SO far this year Newcastle Sexual Assault Service has responded to 100 crisis presentations, many resulting in forensic medical examinations, and provided 431 psychosocial interventions for children, young people, adults and significant others. These figures are consistent with the recent BOSCAR statistics indicating a 33 per cent rise in reported sexual assault crimes in the Hunter Region in the past few years.

For many of our clients the social, emotional, psychological and health impacts can be significant post sexual assault. A lot of victims suffer in silence. Silence due to the nature of sexual assault, silence from a sense of shame and silence from an inferred community perception around the behaviour and responsibility of victims of this crime. This silencing often means victims do not receive the care, compassion and support they require to heal. There are many myths around sexual assault and these myths often pose barriers for victims coming forward and reporting these crimes.

Sexual assault is usually premeditated and planned by someone who knows the victim. It is a decision made by perpetrators. The best way I heard a client describe this crime was it was a theft. It attempts to rob another person of choice, of safety, of respect and dignity. It is an attempt to diminish, disregard and override another’s wishes. It says what I want is more important than what you want and I will take what I want. Tactics of perpetrators can include ‘grooming’, portraying they are someone they are not, befriending, coercing, manipulating, threats, intimidation, physical force, exploitation and blackmailing. Some perpetrator tactics are much more subtle, covert and far less obvious.

Sexual assault is an attack on a person’s body, senses, emotions and whole self. Common traumatic responses to sexual assault include both short and long term impacts including; shock, disbelief, shame and embarrassment, loss of control, helplessness, fear of people, places, or being alone, irritability, anger, depression, anxiety, loss of concentration. Physical symptoms can include fatigue, loss of appetite, nausea, sleep disturbance, nightmares, flashbacks, low self-esteem and social anxiety and this can impact on relationships with self and others.

The best way I heard a client describe this crime was it was a theft. It attempts to rob another person of choice, of safety, of respect and dignity.

If victims do not receive any support and care, many of these trauma symptoms go unidentified, unrecognised and untreated. Research by Judith Herman in her book Trauma and Recovery states that the core experiences of psychological trauma is disempowerment and disconnection. It stands to reason then that the basis of recovery and healing is the antithesis of the sexual assault which is a crime of power. Healing is empowerment through choice and the creation of new connections. The key is building safe, supportive relationships and this is not possible in isolation and silence.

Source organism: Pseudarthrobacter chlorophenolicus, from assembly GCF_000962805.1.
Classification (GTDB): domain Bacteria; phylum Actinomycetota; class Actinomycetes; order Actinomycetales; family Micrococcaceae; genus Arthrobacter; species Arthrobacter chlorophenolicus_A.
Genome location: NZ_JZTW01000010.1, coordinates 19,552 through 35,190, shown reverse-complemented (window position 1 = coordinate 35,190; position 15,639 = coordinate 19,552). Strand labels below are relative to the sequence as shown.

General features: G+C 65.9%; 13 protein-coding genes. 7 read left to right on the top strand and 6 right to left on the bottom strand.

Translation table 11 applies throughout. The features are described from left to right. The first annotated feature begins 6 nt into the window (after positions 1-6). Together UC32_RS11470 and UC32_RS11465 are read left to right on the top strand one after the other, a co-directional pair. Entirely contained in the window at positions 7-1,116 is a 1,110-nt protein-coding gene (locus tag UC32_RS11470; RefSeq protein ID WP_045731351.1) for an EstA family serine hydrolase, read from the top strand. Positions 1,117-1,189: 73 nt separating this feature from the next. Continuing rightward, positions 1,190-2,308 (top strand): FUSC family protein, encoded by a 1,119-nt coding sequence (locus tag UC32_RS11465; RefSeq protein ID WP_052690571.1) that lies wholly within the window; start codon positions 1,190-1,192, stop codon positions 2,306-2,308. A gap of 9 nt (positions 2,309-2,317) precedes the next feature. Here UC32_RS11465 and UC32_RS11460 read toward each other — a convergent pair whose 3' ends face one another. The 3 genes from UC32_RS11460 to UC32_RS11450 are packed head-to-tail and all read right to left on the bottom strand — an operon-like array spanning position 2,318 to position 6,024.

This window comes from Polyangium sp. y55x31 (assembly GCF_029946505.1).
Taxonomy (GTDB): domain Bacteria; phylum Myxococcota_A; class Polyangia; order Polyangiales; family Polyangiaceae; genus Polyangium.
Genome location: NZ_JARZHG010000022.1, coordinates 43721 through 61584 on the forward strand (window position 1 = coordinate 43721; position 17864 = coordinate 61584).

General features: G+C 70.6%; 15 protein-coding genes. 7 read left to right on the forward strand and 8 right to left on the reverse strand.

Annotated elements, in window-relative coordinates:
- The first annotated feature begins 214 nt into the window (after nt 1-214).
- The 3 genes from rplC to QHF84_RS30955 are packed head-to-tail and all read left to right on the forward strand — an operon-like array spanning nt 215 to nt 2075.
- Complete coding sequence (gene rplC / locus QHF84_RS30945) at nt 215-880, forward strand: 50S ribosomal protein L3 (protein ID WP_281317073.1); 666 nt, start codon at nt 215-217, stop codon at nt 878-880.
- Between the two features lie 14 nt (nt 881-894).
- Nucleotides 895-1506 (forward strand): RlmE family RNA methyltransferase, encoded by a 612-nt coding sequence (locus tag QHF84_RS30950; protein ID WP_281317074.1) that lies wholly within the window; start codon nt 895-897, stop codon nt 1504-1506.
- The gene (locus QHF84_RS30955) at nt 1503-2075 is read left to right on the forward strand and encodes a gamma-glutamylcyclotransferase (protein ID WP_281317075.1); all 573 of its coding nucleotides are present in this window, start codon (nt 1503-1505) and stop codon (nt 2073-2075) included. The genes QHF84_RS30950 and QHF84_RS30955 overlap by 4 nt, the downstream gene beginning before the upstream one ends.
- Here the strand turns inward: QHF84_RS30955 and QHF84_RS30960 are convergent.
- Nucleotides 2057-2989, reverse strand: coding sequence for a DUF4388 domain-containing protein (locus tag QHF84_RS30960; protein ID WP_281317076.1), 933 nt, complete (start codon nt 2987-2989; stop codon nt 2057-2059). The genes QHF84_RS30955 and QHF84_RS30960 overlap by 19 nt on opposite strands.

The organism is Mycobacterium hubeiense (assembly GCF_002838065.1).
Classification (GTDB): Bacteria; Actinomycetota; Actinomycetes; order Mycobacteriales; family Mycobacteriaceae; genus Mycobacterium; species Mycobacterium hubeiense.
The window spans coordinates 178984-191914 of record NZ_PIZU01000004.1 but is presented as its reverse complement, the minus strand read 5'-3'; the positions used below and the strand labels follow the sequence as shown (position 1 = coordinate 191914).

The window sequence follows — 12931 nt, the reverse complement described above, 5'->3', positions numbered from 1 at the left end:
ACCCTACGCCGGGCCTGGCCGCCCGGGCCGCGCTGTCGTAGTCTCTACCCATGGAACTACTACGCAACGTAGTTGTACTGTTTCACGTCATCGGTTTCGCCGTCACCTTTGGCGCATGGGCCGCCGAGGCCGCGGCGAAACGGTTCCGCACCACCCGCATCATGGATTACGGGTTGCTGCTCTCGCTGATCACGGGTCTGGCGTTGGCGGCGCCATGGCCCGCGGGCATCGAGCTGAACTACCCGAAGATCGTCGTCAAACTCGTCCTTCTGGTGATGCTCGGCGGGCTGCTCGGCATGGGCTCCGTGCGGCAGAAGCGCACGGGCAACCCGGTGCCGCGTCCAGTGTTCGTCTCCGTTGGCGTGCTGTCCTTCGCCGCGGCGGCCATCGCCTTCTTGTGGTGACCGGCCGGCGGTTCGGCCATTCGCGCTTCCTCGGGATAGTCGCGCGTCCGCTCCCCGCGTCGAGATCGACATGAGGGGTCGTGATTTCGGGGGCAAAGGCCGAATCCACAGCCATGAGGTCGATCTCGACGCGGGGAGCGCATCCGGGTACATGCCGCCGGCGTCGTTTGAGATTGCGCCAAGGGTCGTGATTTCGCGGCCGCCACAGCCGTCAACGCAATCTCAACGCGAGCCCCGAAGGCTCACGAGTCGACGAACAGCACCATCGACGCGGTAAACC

If victims can receive care and support soon after the assault this can significantly disrupt the trajectory of poor outcomes. Sexual assault counselling can restore a victim’s dignity, bear witness to the lived experience of the victim, provide clear messages of belief and that what has happened to the victim is not their fault.

Sexual assault counselling can help victims understand their reactions and provide strategies in helping to cope with triggers, intrusive memories, nightmares, sleep issues, flashbacks and intimacy in relationships. Counselling can be a place of safety. It is a confidential space to restore trust, hope, resilience and empowerment for victims. Most importantly sexual assault counselling places the responsibility of this crime with the perpetrator.

Newcastle Sexual Assault Service can assist in navigating the journey that sits around sexual assault including medical, health, legal and social services systems. This crisis and counselling service provides trauma informed care, information, support, client-centred counselling, psychoeducation on the impact of trauma, medical services and legal information.  Our clients show us every day their courage in the face of adversity and the bravery to not let the crime of another define who they are.

If you require support, reach out. You don’t have to do this alone. Referral services include: Newcastle Sexual Assault Service 4924 6333, NSW Rape Crisis Centre telephone counselling 1800 424 017, National Sexual Assault, Domestic Family Violence Counselling Service for Men and Women 1800 RESPECT/1800 737 732, Victims Services 1800 633 063, Lifeline 13 11 14, Staying Home Leaving Violence 4926 3577, Men’s Line 1300 789 978, Kids Helpline 1800 551 800, Mental Health Line 1800 011 511, Awabakal Medical Centre 4907 8555.

Robyn Jones is the clinical coordinator, violence prevention and care, Hunter, Hunter New England Local Health District

https://www.theherald.com.au/whats-on/theatre-and-arts/5618894/smashing-silence-around-sexual-assault-helps-victims-to-recover/

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